Molecular alterations in metaplastic breast carcinoma
Metaplastic carcinoma of the breast is a rare and heterogeneous subtype of breast carcinoma with a generally poor outcome, and few therapeutic options once disease recurs or progresses. Metaplastic carcinomas of the breast are usually of a larger size at diagnosis, with less frequent nodal metastasis compared with invasive ductal carcinoma no special type, and lack hormone and HER2 receptor expression. Recent research has revealed some potentially actionable genetic changes in a subset of these rare tumours. However, ongoing efforts to further characterise the genetic basis and the molecular alterations underlying the distinctive morphological and clinical characteristics of these tumours are needed in order to identify new targets for treatment. This review will describe the theories of pathogenesis of metaplastic breast carcinoma, and highlight genetic changes and potential therapeutic targets in this generally poor prognosis malignancy.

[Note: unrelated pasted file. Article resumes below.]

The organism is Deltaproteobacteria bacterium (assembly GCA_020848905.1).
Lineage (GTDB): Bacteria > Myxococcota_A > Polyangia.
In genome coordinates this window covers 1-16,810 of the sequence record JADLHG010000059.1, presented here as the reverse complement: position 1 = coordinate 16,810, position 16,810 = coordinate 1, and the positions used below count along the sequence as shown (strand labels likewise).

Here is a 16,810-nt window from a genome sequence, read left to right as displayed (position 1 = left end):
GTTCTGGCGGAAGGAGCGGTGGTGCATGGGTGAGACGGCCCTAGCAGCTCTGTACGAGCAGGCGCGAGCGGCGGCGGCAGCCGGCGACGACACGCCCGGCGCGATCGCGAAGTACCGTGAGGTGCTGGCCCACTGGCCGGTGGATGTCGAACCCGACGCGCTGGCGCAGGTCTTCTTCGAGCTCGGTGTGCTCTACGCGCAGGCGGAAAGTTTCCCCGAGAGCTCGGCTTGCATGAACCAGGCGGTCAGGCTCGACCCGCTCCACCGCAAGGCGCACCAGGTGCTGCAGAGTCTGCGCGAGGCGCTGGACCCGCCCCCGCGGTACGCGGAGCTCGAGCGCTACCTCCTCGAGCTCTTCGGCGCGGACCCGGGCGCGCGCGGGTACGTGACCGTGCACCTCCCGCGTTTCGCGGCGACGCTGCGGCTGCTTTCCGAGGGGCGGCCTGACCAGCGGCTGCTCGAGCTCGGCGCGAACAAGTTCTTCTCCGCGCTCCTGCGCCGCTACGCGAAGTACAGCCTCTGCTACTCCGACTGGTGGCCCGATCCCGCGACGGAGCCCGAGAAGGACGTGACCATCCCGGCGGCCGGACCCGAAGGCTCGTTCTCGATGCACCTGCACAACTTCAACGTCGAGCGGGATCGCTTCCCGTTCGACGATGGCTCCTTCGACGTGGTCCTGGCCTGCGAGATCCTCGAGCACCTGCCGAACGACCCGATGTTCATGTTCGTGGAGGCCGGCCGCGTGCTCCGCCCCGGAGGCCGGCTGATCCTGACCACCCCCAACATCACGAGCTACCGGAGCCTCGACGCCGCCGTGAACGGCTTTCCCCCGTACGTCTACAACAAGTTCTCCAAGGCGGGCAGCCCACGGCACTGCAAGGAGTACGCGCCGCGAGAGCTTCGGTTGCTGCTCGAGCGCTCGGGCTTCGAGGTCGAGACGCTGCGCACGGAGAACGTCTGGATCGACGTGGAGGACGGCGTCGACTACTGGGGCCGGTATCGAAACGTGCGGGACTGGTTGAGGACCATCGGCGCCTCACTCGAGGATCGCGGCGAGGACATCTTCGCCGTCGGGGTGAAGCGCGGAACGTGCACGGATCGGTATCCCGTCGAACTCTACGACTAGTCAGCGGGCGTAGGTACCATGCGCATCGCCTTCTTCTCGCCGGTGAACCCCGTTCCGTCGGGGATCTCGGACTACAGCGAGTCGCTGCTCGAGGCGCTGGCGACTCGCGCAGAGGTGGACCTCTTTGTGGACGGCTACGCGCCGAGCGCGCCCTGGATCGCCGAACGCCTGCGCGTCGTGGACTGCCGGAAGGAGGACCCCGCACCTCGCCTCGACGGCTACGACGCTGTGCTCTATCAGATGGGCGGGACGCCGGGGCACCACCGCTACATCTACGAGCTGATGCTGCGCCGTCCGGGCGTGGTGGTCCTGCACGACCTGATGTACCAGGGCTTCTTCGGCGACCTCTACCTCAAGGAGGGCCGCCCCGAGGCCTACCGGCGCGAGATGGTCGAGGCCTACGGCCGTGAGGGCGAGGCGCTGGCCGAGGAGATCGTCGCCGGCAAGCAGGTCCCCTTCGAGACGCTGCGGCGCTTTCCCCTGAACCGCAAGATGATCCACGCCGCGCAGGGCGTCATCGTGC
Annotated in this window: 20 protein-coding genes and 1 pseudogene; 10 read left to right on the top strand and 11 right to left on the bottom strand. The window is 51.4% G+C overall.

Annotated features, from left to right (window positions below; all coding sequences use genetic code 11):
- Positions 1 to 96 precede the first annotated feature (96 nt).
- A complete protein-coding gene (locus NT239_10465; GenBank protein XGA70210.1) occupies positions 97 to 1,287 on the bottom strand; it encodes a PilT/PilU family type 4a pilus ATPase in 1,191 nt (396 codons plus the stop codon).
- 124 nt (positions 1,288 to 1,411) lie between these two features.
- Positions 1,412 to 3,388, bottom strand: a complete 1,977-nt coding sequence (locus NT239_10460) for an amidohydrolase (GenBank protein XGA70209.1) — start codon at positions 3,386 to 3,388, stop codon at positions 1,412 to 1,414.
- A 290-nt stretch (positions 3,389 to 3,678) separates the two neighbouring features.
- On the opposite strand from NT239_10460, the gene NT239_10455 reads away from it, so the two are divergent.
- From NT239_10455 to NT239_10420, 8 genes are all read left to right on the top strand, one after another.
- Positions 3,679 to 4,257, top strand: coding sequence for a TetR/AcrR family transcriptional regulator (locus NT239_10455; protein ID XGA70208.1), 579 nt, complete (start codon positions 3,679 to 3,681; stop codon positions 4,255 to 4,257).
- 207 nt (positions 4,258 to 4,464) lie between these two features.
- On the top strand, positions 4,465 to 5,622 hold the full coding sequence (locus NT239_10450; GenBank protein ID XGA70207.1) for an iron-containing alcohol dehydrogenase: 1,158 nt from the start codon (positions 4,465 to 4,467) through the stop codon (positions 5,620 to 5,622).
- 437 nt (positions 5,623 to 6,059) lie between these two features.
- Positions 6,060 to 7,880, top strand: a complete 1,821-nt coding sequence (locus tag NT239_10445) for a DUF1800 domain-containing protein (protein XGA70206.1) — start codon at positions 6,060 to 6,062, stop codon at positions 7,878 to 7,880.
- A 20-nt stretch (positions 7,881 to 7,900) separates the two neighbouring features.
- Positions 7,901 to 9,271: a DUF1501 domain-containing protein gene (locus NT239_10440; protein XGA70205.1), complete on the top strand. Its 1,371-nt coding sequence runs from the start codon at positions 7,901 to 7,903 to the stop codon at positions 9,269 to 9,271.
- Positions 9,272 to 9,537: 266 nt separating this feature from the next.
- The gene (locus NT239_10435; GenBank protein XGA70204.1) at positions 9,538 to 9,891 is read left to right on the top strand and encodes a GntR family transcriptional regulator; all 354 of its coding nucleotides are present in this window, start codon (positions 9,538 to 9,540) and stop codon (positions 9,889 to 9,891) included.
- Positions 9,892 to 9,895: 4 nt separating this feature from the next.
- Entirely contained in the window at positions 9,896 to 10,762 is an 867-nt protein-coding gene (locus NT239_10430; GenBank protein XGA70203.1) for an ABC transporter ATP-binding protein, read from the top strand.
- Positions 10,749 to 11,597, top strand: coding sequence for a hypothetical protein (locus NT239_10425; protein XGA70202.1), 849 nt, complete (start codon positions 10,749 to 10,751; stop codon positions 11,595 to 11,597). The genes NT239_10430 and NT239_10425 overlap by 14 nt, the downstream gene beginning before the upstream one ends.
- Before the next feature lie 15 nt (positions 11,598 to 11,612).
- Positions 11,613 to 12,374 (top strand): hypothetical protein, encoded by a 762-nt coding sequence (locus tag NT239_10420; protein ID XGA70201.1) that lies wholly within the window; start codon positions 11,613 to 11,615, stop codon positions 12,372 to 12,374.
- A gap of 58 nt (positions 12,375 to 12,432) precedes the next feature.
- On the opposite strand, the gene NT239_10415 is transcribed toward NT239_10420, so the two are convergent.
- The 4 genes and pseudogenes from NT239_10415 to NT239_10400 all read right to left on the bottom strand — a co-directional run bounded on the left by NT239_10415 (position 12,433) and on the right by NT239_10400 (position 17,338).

|ISBN||1472-4146 (Electronic) 0021-9746 (Linking)|
|Authors||Cooper, C. L. ; Karim, R. Z. ; Selinger, C. ; Carmalt, H. ; Lee, C. S. ; O'Toole, S. A.;|
|Publisher Name||JOURNAL OF CLINICAL PATHOLOGY|
|OpenAccess link to author's accepted manuscript version||https://publications.gimr.garvan.org.au/open-access/12160|